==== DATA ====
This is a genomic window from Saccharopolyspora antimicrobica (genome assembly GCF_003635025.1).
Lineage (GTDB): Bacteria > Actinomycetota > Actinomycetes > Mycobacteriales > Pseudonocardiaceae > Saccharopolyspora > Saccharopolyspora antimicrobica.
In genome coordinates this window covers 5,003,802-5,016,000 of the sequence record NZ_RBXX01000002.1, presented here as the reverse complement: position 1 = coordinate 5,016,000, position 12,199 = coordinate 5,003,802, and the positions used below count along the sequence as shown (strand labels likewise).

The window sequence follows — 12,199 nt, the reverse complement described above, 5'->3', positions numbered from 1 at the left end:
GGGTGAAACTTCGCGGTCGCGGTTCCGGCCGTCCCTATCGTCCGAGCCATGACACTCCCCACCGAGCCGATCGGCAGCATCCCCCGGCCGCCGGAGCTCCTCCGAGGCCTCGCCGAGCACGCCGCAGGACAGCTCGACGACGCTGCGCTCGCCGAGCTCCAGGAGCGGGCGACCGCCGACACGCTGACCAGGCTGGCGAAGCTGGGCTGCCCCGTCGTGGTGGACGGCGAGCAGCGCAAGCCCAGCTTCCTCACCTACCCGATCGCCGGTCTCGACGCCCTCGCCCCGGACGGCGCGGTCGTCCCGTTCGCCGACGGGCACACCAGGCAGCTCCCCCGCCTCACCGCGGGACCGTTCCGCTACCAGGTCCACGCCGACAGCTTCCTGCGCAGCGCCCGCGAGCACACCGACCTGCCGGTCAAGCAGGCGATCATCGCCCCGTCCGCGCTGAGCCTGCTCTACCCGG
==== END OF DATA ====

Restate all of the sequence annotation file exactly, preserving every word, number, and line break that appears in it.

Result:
This is a genomic window from Saccharopolyspora antimicrobica (genome assembly GCF_003635025.1).
Lineage (GTDB): Bacteria > Actinomycetota > Actinomycetes > Mycobacteriales > Pseudonocardiaceae > Saccharopolyspora > Saccharopolyspora antimicrobica.
In genome coordinates this window covers 5,003,802-5,016,000 of the sequence record NZ_RBXX01000002.1, presented here as the reverse complement: position 1 = coordinate 5,016,000, position 12,199 = coordinate 5,003,802, and the positions used below count along the sequence as shown (strand labels likewise).

The window sequence follows — 12,199 nt, the reverse complement described above, 5'->3', positions numbered from 1 at the left end:
GGGTGAAACTTCGCGGTCGCGGTTCCGGCCGTCCCTATCGTCCGAGCCATGACACTCCCCACCGAGCCGATCGGCAGCATCCCCCGGCCGCCGGAGCTCCTCCGAGGCCTCGCCGAGCACGCCGCAGGACAGCTCGACGACGCTGCGCTCGCCGAGCTCCAGGAGCGGGCGACCGCCGACACGCTGACCAGGCTGGCGAAGCTGGGCTGCCCCGTCGTGGTGGACGGCGAGCAGCGCAAGCCCAGCTTCCTCACCTACCCGATCGCCGGTCTCGACGCCCTCGCCCCGGACGGCGCGGTCGTCCCGTTCGCCGACGGGCACACCAGGCAGCTCCCCCGCCTCACCGCGGGACCGTTCCGCTACCAGGTCCACGCCGACAGCTTCCTGCGCAGCGCCCGCGAGCACACCGACCTGCCGGTCAAGCAGGCGATCATCGCCCCGTCCGCGCTGAGCCTGCTCTACCCGG